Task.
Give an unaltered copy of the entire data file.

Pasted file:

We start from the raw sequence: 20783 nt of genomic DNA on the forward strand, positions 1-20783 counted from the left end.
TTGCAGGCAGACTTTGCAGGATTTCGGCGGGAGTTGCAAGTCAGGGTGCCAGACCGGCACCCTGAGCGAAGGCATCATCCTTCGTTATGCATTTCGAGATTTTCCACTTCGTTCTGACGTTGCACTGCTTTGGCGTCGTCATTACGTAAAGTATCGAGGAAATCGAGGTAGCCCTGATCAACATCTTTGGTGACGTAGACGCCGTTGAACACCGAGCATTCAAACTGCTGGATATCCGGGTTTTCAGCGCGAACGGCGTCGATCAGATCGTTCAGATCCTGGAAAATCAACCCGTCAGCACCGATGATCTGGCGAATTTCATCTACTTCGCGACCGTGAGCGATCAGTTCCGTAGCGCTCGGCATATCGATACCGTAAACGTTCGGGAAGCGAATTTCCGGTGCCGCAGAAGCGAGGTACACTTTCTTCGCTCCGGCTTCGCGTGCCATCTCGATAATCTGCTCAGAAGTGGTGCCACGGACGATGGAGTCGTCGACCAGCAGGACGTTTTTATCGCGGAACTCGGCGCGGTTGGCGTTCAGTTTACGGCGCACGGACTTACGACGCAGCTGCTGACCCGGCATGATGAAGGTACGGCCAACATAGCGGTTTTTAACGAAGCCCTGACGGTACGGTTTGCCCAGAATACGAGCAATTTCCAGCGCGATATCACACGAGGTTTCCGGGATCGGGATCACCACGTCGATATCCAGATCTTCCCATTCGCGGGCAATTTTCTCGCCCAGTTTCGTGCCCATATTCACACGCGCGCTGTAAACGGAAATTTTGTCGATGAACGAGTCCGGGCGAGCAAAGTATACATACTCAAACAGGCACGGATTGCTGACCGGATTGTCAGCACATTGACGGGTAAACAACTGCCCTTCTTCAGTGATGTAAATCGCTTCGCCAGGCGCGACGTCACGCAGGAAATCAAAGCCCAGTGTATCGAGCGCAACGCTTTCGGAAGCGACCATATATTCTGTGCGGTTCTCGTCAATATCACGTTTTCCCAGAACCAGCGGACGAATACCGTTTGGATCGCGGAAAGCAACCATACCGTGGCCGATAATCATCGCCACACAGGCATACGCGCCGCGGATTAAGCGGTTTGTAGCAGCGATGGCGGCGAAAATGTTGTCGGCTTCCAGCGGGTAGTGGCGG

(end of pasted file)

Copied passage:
We start from the raw sequence: 20783 nt of genomic DNA on the forward strand, positions 1-20783 counted from the left end.
TTGCAGGCAGACTTTGCAGGATTTCGGCGGGAGTTGCAAGTCAGGGTGCCAGACCGGCACCCTGAGCGAAGGCATCATCCTTCGTTATGCATTTCGAGATTTTCCACTTCGTTCTGACGTTGCACTGCTTTGGCGTCGTCATTACGTAAAGTATCGAGGAAATCGAGGTAGCCCTGATCAACATCTTTGGTGACGTAGACGCCGTTGAACACCGAGCATTCAAACTGCTGGATATCCGGGTTTTCAGCGCGAACGGCGTCGATCAGATCGTTCAGATCCTGGAAAATCAACCCGTCAGCACCGATGATCTGGCGAATTTCATCTACTTCGCGACCGTGAGCGATCAGTTCCGTAGCGCTCGGCATATCGATACCGTAAACGTTCGGGAAGCGAATTTCCGGTGCCGCAGAAGCGAGGTACACTTTCTTCGCTCCGGCTTCGCGTGCCATCTCGATAATCTGCTCAGAAGTGGTGCCACGGACGATGGAGTCGTCGACCAGCAGGACGTTTTTATCGCGGAACTCGGCGCGGTTGGCGTTCAGTTTACGGCGCACGGACTTACGACGCAGCTGCTGACCCGGCATGATGAAGGTACGGCCAACATAGCGGTTTTTAACGAAGCCCTGACGGTACGGTTTGCCCAGAATACGAGCAATTTCCAGCGCGATATCACACGAGGTTTCCGGGATCGGGATCACCACGTCGATATCCAGATCTTCCCATTCGCGGGCAATTTTCTCGCCCAGTTTCGTGCCCATATTCACACGCGCGCTGTAAACGGAAATTTTGTCGATGAACGAGTCCGGGCGAGCAAAGTATACATACTCAAACAGGCACGGATTGCTGACCGGATTGTCAGCACATTGACGGGTAAACAACTGCCCTTCTTCAGTGATGTAAATCGCTTCGCCAGGCGCGACGTCACGCAGGAAATCAAAGCCCAGTGTATCGAGCGCAACGCTTTCGGAAGCGACCATATATTCTGTGCGGTTCTCGTCAATATCACGTTTTCCCAGAACCAGCGGACGAATACCGTTTGGATCGCGGAAAGCAACCATACCGTGGCCGATAATCATCGCCACACAGGCATACGCGCCGCGGATTAAGCGGTTTGTAGCAGCGATGGCGGCGAAAATGTTGTCGGCTTCCAGCGGGTAGTGGCGG